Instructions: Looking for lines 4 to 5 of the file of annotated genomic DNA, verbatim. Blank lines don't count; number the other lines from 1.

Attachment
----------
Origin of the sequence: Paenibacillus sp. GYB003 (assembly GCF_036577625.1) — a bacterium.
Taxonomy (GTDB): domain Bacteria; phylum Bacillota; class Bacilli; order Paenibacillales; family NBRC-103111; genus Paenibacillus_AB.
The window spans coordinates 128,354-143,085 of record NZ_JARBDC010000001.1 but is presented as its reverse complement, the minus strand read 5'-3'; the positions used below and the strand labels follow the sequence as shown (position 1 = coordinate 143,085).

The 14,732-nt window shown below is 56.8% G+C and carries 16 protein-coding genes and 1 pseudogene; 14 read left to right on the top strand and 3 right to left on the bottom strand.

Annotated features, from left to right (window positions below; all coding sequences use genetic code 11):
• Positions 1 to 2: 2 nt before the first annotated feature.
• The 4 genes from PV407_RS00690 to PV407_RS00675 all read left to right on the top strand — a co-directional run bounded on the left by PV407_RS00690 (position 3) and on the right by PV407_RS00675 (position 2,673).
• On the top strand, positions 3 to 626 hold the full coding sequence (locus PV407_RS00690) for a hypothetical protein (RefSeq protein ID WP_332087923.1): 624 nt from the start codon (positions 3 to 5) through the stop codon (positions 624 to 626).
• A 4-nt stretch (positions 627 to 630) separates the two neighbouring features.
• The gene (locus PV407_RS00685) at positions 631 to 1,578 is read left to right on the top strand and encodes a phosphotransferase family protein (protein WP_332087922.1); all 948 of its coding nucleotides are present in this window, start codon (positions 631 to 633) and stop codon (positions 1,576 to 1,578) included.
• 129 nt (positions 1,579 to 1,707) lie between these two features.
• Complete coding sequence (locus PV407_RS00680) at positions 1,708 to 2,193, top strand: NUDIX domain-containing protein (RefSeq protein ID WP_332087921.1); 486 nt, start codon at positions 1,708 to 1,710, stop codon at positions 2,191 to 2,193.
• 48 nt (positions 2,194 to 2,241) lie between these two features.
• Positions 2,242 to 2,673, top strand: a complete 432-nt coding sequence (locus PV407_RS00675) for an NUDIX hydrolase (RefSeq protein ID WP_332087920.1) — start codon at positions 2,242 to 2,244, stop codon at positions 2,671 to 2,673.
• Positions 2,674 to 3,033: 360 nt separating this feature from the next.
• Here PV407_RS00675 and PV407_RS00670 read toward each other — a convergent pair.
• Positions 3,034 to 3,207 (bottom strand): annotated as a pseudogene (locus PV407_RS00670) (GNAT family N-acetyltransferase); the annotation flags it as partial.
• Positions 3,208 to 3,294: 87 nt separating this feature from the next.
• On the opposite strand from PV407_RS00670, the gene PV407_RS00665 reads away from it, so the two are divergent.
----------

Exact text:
The 14,732-nt window shown below is 56.8% G+C and carries 16 protein-coding genes and 1 pseudogene; 14 read left to right on the top strand and 3 right to left on the bottom strand.

Annotated features, from left to right (window positions below; all coding sequences use genetic code 11):